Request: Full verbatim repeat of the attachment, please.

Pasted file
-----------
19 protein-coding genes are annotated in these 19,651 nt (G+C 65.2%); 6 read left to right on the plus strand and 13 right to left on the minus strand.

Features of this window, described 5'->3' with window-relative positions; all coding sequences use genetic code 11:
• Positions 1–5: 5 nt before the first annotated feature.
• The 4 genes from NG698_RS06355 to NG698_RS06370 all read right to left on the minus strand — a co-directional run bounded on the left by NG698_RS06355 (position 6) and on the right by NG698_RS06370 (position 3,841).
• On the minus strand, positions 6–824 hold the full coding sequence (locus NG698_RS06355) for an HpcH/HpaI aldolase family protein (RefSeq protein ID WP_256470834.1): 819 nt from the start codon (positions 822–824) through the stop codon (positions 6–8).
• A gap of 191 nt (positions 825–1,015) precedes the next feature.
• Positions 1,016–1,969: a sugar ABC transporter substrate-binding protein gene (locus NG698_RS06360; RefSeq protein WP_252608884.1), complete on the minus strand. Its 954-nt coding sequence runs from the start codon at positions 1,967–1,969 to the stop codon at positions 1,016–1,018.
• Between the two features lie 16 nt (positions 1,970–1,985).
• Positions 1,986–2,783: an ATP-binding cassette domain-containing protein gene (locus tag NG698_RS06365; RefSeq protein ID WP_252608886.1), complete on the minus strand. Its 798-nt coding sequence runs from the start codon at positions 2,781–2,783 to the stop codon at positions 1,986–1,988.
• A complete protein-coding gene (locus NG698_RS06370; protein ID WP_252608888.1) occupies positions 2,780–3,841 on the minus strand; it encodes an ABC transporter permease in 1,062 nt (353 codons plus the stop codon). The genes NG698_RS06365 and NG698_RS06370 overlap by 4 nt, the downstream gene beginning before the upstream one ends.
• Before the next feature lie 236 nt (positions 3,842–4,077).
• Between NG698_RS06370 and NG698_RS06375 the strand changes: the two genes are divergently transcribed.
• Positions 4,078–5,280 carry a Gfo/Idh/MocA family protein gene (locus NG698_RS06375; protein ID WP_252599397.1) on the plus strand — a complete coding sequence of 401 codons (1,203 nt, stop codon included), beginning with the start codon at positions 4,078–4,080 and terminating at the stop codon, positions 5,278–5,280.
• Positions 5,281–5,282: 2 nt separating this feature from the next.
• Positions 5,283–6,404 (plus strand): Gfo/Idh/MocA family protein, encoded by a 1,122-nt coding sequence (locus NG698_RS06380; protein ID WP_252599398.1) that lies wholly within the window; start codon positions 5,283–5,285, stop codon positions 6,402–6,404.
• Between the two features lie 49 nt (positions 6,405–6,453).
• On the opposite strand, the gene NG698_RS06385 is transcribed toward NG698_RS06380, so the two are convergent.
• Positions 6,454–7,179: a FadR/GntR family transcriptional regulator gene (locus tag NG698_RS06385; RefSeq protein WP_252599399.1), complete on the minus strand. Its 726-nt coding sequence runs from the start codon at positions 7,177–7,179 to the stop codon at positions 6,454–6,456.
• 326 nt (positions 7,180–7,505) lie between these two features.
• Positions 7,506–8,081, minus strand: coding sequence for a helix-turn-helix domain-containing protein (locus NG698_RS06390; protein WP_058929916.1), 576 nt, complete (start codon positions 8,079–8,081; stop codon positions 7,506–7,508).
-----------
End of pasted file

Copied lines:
19 protein-coding genes are annotated in these 19,651 nt (G+C 65.2%); 6 read left to right on the plus strand and 13 right to left on the minus strand.

Features of this window, described 5'->3' with window-relative positions; all coding sequences use genetic code 11:
• Positions 1–5: 5 nt before the first annotated feature.
• The 4 genes from NG698_RS06355 to NG698_RS06370 all read right to left on the minus strand — a co-directional run bounded on the left by NG698_RS06355 (position 6) and on the right by NG698_RS06370 (position 3,841).
• On the minus strand, positions 6–824 hold the full coding sequence (locus NG698_RS06355) for an HpcH/HpaI aldolase family protein (RefSeq protein ID WP_256470834.1): 819 nt from the start codon (positions 822–824) through the stop codon (positions 6–8).
• A gap of 191 nt (positions 825–1,015) precedes the next feature.
• Positions 1,016–1,969: a sugar ABC transporter substrate-binding protein gene (locus NG698_RS06360; RefSeq protein WP_252608884.1), complete on the minus strand. Its 954-nt coding sequence runs from the start codon at positions 1,967–1,969 to the stop codon at positions 1,016–1,018.
• Between the two features lie 16 nt (positions 1,970–1,985).
• Positions 1,986–2,783: an ATP-binding cassette domain-containing protein gene (locus tag NG698_RS06365; RefSeq protein ID WP_252608886.1), complete on the minus strand. Its 798-nt coding sequence runs from the start codon at positions 2,781–2,783 to the stop codon at positions 1,986–1,988.
• A complete protein-coding gene (locus NG698_RS06370; protein ID WP_252608888.1) occupies positions 2,780–3,841 on the minus strand; it encodes an ABC transporter permease in 1,062 nt (353 codons plus the stop codon). The genes NG698_RS06365 and NG698_RS06370 overlap by 4 nt, the downstream gene beginning before the upstream one ends.
• Before the next feature lie 236 nt (positions 3,842–4,077).
• Between NG698_RS06370 and NG698_RS06375 the strand changes: the two genes are divergently transcribed.
• Positions 4,078–5,280 carry a Gfo/Idh/MocA family protein gene (locus NG698_RS06375; protein ID WP_252599397.1) on the plus strand — a complete coding sequence of 401 codons (1,203 nt, stop codon included), beginning with the start codon at positions 4,078–4,080 and terminating at the stop codon, positions 5,278–5,280.
• Positions 5,281–5,282: 2 nt separating this feature from the next.
• Positions 5,283–6,404 (plus strand): Gfo/Idh/MocA family protein, encoded by a 1,122-nt coding sequence (locus NG698_RS06380; protein ID WP_252599398.1) that lies wholly within the window; start codon positions 5,283–5,285, stop codon positions 6,402–6,404.
• Between the two features lie 49 nt (positions 6,405–6,453).
• On the opposite strand, the gene NG698_RS06385 is transcribed toward NG698_RS06380, so the two are convergent.
• Positions 6,454–7,179: a FadR/GntR family transcriptional regulator gene (locus tag NG698_RS06385; RefSeq protein WP_252599399.1), complete on the minus strand. Its 726-nt coding sequence runs from the start codon at positions 7,177–7,179 to the stop codon at positions 6,454–6,456.
• 326 nt (positions 7,180–7,505) lie between these two features.
• Positions 7,506–8,081, minus strand: coding sequence for a helix-turn-helix domain-containing protein (locus NG698_RS06390; protein WP_058929916.1), 576 nt, complete (start codon positions 8,079–8,081; stop codon positions 7,506–7,508).